Introduce yourself. Where are you originally from? Where did you learn your craft?
My name is Abby Moriarty and I am from Minneapolis originally. Growing up I always was a creative kid, I could spend hours sewing clothes for my troll dolls or decorating my hand built dollhouse with wallpaper scraps my parents gave me. I moved myself out to Los Angeles at 20 years old to put myself through fashion school. After graduation my first job was in Knitwear. From there I propelled fast into a career as a Knitwear Designer. In 2008, I moved to NYC to work for Express, then moved onto Calvin Klein where I spent 8 years of my career, ending as the Vice President of Women's Design overseeing all categories of Design. Due to restructuring about 6 months after Raf Simons arrival I found myself (and my entire team) without a job. That was when I sat back and thought about what I really wanted and what the future could look like.
After a lot of thought and reflection I decided I wanted to create a brand that could tell a story that I could be proud of. I decided to focus on timeless essentials; the classic American made Tee shirt. I wanted my brand to be artistically driven, not trend driven. I wanted my brand to be made in the US from US grown materials, I wanted to sell direct to consumer so that I could really give my customers what they wanted. I looked at all the things that bothered me about the industry (fast, fast, fast, disposable, wasteful, the adverse effects on the environment, price gouging, the wholesale model, I could go on but you get the idea) and decided to take everything I have learned and do everything I could, to do something different.
That is when I created 1 9 2 0 and founded it on modernist design principles that honor simplicity, form and function over unnecessary frills with a focus on shape, color and material. We are a collection of refined, elevated T-shirts for men and women.
S H O P 1 9 2 0
Explain the story behind the name of your company, how and why you chose it.
The brand takes it name from the year that the T-shirt was officially entered into Webster’s Dictionary.
What were some of your original inspirations behind creating a company dedicated to high quality t-shirts?
I have always been drawn to the simple complexity of the T-shirt; how it withstands time and trends while consistently maintaining relevancy and modernity. My travels around the world have been an inspiring influence on my career and life. Through my travels, I discovered that I naturally gravitated towards Scandinavian modernist design and 1 9 2 0 leans on the same essential principles that made some of best designs of the modernist era still relevant and widely regarded today.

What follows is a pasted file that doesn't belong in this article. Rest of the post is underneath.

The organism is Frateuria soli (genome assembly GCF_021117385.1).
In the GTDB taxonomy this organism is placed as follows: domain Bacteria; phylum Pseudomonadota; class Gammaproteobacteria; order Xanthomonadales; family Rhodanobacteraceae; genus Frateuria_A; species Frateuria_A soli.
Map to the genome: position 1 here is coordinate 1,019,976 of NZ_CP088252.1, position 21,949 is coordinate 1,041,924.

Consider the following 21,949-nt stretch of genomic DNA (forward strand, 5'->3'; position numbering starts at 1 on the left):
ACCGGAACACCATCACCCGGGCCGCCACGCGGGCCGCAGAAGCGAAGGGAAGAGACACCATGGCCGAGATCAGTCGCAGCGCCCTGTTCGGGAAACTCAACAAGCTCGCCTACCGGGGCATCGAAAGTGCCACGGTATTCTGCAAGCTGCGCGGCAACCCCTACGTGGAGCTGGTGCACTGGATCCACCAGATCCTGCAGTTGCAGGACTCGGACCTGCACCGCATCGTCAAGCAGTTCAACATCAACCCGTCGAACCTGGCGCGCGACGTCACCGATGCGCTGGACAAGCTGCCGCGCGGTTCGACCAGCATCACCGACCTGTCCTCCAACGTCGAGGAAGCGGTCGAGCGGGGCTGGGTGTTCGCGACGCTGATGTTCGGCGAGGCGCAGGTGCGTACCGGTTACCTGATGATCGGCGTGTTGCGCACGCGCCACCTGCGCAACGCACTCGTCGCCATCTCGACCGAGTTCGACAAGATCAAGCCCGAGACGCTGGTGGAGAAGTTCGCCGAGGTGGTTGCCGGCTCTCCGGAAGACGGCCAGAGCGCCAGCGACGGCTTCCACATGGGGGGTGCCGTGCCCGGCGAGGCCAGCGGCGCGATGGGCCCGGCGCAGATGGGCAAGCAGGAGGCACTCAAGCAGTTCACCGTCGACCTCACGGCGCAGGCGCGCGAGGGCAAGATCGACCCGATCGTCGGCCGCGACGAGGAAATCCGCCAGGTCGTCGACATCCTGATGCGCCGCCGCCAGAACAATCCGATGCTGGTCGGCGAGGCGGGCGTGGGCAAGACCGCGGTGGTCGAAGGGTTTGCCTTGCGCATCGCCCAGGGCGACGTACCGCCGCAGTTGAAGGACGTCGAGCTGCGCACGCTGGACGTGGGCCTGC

Why do you think the T-shirt is such an important piece to have?
The Tee shirt to me is everything. Your favorite Tee shirt can be as important to you as anything. When you find the perfect fabric, the perfect cut, it is the piece you dread the laundromat losing and cannot imagine your life without. It is the piece you can wear on a Saturday with denim, it is the piece you can dress up and throw a jacket on top of, or tuck into a trouser and take a meeting. The tee shirt is incredibly versatile and timeless. It is an American classic that I believe should be celebrated.
What is something valuable you have learned through working with multiple brands in the fashion industry?
The value of exceptional leadership; I get totally giddy about that. Before launching 1920 I was VP of Design at Calvin Klein and lead a team of 13 designers. Great leadership can empower lives and careers, it's absolutely amazing how you can help to shape so many lives and achieve great success through simply being a good leader.
What has been your greatest struggle obstacle so far? How did you continue to persevere through those adversities?
It has been most difficult being a one woman show and wearing the hats of design director, fit technician, accountant, marketing director and shipping and logistics manager… all in the same day! But it has been a challenge that drives me to do better and has opened my mind to learn a new batch of skill sets that I maybe would have never used before. Flexing all of these muscles daily now makes me feel whole. When you think you cant, you realize you CAN!
If you could go back in time, what advice would you give to yourself about starting your brand and business?
I would have taken more advice from my merchandising friends. I would ask more questions and not be so stubborn thinking I could do it all on my own the first time perfectly. Ask. Seek. Listen … while also trusting your gut!
Do you have any hacks for starting a small business?
I suggest starting a business that relates to your industry, something you have great knowledge in, and ask questions. I enrolled in night classes at F.I.T. before launching, studying aspects of the industry that I was not as versed in; such as writing business plans. There are so many resources out there, use them. Talk to friends who have started businesses. Champion each other, learn from each other, share and lean on others.
Your favorite emerging designer (aside from yourself!) right now:
I follow a lot of Scandinavian Design. I love seeing how brands such as Ganni and Dagmar have grown over the years. I am also in a children's brand hole right now so I am discovering children's wear for the 1st time. I am loving Bobo Choses, Nation and Tiny Cottons.
What is your favorite album to work to?
Rhye or Sade. I can't have anything too disruptive or I lose focus.
S H O P 1 9 2 0